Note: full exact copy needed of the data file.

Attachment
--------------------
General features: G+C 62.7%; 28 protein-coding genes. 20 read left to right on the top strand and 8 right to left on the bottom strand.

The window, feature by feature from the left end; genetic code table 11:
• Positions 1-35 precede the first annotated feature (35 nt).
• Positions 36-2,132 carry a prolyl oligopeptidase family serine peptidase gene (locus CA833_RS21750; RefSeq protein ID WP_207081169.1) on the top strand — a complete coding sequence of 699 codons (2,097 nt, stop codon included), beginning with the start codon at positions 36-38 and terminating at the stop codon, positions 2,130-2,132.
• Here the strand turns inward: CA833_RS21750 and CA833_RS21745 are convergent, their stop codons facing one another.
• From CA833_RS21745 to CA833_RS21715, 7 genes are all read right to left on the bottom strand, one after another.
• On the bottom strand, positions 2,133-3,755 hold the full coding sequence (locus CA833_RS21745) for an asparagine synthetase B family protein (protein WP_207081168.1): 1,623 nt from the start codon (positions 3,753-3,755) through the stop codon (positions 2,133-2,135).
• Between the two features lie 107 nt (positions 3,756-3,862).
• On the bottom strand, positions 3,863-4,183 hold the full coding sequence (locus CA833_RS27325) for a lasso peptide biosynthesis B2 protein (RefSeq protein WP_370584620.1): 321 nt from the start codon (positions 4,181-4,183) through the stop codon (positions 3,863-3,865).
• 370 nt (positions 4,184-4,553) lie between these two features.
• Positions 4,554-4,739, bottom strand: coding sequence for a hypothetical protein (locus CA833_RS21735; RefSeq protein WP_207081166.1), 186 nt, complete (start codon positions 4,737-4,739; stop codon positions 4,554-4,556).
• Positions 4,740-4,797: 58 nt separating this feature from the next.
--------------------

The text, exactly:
General features: G+C 62.7%; 28 protein-coding genes. 20 read left to right on the top strand and 8 right to left on the bottom strand.

The window, feature by feature from the left end; genetic code table 11:
• Positions 1-35 precede the first annotated feature (35 nt).
• Positions 36-2,132 carry a prolyl oligopeptidase family serine peptidase gene (locus CA833_RS21750; RefSeq protein ID WP_207081169.1) on the top strand — a complete coding sequence of 699 codons (2,097 nt, stop codon included), beginning with the start codon at positions 36-38 and terminating at the stop codon, positions 2,130-2,132.
• Here the strand turns inward: CA833_RS21750 and CA833_RS21745 are convergent, their stop codons facing one another.
• From CA833_RS21745 to CA833_RS21715, 7 genes are all read right to left on the bottom strand, one after another.
• On the bottom strand, positions 2,133-3,755 hold the full coding sequence (locus CA833_RS21745) for an asparagine synthetase B family protein (protein WP_207081168.1): 1,623 nt from the start codon (positions 3,753-3,755) through the stop codon (positions 2,133-2,135).
• Between the two features lie 107 nt (positions 3,756-3,862).
• On the bottom strand, positions 3,863-4,183 hold the full coding sequence (locus CA833_RS27325) for a lasso peptide biosynthesis B2 protein (RefSeq protein WP_370584620.1): 321 nt from the start codon (positions 4,181-4,183) through the stop codon (positions 3,863-3,865).
• 370 nt (positions 4,184-4,553) lie between these two features.
• Positions 4,554-4,739, bottom strand: coding sequence for a hypothetical protein (locus CA833_RS21735; RefSeq protein WP_207081166.1), 186 nt, complete (start codon positions 4,737-4,739; stop codon positions 4,554-4,556).
• Positions 4,740-4,797: 58 nt separating this feature from the next.